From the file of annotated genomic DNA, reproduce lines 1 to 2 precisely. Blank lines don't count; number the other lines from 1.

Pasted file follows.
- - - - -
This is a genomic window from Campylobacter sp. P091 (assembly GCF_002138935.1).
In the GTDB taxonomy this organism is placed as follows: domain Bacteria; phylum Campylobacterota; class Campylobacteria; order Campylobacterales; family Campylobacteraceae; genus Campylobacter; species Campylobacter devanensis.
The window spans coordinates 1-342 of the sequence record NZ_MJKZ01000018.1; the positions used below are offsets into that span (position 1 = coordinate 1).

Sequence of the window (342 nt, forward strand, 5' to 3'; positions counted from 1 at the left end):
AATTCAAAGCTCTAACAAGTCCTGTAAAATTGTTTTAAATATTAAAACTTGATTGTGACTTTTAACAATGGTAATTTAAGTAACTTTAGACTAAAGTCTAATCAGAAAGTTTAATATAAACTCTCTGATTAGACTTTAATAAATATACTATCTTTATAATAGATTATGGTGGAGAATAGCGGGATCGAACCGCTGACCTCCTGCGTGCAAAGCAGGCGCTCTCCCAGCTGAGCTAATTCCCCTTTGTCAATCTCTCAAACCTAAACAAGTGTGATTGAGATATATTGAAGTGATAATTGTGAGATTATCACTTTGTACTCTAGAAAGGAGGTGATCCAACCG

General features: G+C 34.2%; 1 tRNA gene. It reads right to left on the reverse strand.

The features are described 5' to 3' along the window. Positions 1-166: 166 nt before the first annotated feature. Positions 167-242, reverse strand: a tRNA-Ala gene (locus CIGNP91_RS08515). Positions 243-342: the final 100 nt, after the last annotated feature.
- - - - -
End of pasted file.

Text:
This is a genomic window from Campylobacter sp. P091 (assembly GCF_002138935.1).
In the GTDB taxonomy this organism is placed as follows: domain Bacteria; phylum Campylobacterota; class Campylobacteria; order Campylobacterales; family Campylobacteraceae; genus Campylobacter; species Campylobacter devanensis.